St. John's Health

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The COVID-19 outbreak at St. John’s Health’s Living Center has spread, with eight residents and two staff members testing positive for the virus as of Monday.

The first case was identified about a week ago, which triggered an immediate round of testing for all staff and residents. As that testing regimen has progressed, more cases have been identified among the 37 residents.

Those who tested positive have been transferred to the hospital’s acute care side, CEO Dr. Paul Beaupre said.

“All eight are medically stable,” he said Monday afternoon.

With the Living Center residents being transferred into the primary care unit, the hospital had nine COVID-19 patients. That’s high in comparison to other points during the pandemic, but Beaupre said the facility could fit more patients should it need to.

Early in the pandemic, the hospital created a COVID-19 ward, which employs negative pressure rooms to make sure the virus or other infectious diseases don’t escape to the rest of the hospital. The nine patients use about half of that capacity, so St. John’s has room, should it need that, but another influx of COVID-19 patients would make life difficult for doctors and their teams.

“Then it becomes a staffing issue,” Beaupre said.

COVID-19 patients require more nurses and doctors than regular hospital patients, and those treating them use more personal protective equipment. Though Beaupre said he was confident about the amount of equipment the hospital had been able to buy and stockpile, more patients would stretch his people thin.

Should the COVID-19 rooms fill up, the intensive care unit is currently set up to house three coronavirus patients and three others. If necessary, all six beds could be dedicated to COVID-19 cases.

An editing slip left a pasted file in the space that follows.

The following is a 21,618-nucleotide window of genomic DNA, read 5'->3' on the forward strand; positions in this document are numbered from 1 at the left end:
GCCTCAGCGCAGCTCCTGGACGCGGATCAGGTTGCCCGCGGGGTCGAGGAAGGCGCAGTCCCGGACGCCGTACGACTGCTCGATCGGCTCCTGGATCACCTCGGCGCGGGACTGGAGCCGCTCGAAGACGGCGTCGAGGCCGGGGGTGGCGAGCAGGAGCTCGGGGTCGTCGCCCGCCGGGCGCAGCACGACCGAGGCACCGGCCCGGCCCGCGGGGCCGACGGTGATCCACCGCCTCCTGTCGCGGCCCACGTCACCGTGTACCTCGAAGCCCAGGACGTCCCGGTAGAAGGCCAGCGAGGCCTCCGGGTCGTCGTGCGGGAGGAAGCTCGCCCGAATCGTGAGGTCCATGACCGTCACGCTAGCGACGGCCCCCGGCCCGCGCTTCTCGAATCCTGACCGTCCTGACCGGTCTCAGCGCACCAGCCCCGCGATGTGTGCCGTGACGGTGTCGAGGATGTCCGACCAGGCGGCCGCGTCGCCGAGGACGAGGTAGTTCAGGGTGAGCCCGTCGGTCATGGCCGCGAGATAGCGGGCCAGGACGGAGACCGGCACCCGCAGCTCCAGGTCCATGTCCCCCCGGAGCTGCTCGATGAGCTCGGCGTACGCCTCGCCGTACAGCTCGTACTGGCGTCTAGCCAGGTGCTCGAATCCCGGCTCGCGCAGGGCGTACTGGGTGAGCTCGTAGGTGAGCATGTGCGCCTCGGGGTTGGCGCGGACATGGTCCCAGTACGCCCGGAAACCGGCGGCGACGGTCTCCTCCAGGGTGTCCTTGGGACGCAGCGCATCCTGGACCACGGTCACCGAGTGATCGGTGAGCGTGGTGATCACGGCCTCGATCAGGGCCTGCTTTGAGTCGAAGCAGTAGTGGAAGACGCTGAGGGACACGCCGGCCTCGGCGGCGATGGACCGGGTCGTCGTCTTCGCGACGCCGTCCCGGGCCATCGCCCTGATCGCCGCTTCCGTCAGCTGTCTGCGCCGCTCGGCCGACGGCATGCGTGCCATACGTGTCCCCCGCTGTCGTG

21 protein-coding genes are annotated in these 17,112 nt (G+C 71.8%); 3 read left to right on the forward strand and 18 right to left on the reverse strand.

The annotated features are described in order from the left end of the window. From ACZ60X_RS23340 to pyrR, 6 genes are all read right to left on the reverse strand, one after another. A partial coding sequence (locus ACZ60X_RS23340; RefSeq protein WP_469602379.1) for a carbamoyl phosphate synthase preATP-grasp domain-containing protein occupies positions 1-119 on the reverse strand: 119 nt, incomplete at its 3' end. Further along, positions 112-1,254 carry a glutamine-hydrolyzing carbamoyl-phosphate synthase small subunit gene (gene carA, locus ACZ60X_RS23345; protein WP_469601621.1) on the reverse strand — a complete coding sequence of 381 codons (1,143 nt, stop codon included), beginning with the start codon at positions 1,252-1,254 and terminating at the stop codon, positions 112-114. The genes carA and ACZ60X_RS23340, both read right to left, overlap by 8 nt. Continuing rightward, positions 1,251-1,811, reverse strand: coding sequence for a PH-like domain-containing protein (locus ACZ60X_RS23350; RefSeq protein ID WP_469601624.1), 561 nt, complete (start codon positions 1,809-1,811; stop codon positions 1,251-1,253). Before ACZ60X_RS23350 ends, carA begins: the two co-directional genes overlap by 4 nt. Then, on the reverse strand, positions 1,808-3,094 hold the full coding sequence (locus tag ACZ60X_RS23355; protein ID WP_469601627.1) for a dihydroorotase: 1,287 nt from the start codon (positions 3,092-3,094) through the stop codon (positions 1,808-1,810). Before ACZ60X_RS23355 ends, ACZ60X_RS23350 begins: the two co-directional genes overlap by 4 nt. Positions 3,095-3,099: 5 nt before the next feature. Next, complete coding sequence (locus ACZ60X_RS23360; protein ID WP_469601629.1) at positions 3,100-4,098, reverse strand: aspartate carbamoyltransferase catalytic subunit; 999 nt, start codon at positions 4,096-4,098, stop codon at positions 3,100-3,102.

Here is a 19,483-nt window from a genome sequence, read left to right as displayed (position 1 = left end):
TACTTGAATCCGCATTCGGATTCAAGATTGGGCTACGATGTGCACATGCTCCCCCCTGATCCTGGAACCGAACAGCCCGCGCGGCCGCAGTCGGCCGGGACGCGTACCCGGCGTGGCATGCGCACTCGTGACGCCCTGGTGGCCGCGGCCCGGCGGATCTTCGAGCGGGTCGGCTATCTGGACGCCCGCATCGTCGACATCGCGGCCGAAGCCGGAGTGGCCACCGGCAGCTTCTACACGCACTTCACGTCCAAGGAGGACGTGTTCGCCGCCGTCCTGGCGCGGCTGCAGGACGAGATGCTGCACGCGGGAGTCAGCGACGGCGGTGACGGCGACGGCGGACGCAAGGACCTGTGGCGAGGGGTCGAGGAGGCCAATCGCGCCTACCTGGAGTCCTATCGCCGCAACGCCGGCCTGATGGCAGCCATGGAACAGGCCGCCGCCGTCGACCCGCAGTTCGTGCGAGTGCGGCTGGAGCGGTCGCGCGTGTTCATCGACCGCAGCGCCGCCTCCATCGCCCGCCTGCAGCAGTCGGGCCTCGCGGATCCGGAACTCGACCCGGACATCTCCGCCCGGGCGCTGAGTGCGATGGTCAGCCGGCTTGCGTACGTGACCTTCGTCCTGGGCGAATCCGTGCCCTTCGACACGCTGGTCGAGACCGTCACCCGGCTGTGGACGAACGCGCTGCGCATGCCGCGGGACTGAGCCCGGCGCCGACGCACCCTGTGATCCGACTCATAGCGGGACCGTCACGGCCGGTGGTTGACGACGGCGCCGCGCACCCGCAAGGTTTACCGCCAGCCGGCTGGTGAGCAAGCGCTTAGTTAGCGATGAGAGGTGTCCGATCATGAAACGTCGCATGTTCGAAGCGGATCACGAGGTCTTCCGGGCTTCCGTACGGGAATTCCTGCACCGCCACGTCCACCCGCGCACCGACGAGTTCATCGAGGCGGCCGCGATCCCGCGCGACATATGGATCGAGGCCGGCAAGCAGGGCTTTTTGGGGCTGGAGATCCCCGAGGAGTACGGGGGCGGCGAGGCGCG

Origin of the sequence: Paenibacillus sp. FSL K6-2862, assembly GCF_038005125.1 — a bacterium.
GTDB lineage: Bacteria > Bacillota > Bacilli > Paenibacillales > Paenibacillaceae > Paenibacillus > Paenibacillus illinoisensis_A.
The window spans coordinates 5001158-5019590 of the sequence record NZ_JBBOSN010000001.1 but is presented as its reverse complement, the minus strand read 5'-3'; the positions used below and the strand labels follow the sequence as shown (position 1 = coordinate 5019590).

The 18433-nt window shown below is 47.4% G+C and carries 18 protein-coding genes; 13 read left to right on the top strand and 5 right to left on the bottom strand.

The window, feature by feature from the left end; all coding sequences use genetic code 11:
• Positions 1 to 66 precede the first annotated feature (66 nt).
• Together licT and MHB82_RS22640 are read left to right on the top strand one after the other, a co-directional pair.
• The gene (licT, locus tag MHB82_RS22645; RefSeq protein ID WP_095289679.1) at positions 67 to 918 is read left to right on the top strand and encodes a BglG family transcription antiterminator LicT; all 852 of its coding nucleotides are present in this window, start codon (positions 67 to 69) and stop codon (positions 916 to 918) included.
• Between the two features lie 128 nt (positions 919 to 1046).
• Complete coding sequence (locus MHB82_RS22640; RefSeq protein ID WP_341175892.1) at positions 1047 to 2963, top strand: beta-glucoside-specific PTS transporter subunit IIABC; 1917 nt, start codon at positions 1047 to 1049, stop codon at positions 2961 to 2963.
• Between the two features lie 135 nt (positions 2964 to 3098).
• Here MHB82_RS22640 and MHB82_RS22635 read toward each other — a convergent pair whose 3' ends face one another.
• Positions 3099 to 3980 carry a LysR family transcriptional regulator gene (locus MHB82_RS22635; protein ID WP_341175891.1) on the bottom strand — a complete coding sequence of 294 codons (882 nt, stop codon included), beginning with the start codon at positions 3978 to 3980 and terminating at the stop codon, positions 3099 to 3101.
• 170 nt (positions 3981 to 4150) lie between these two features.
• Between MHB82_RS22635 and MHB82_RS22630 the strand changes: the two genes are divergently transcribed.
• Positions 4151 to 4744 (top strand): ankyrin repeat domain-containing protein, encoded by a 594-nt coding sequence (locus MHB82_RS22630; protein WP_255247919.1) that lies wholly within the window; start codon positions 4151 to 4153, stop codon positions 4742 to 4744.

“But that means we no longer have, in theory, ICU space for someone who doesn’t have COVID,” Beaupre said.

All this new stress on the hospital’s resources comes as 22 staff members are out either under quarantine orders because they were a close contact of an infectious person or because they are COVID-19 positive.

“That begins to give us pause, because it becomes much more difficult to staff these patients that are coming in,” Beaupre said.

As St. John’s deals with the growing outbreak, the Wyoming Department of Health is easing its guidance for nursing homes in the state. When the pandemic started, the Health Department advised them to curb all visitation.

Then as statewide restrictions eased, it changed that guidance over the summer to allow outdoor visitation. Now, it’s saying nursing homes can begin some indoor visitation, too.

“It is my hope that some comfort can be available for the residents and families that have been so unfairly affected,” State Health Officer Dr. Alexia Harrist said at a press conference Monday.

Nursing homes do not have to follow that guidance, and at least until the outbreak subsides, St. John’s has paused all visitation, indoor or outdoor, at the Living Center.

Contact Tom Hallberg at 732-7079 or

Tom Hallberg covers a little bit of everything, from skiing to long-form feature stories. A Teton Valley, Idaho, transplant by way of Portland and Bend, Oregon, he spends his time outside work writing fiction, splitboarding and climbing.

(1) comment


In some of the areas hit the hardest, the nursing homes were caught unprepared. This is where the most deaths occurred. Since then they have restricted visitation to just looking through the windows, authorized personnel only, temperature check each employee when they enter the building and at least two random covid tests per month such that each employee is checked during any given month. In Massachusetts an employee at a veterans center was brought up on charges for bringing covid into a veterans home. There have been some other similar types of incidents in Maine. No charges have been filed, but this means yet. Nursing home infections have been very serious and in some places people might be getting serious time for infecting patients.

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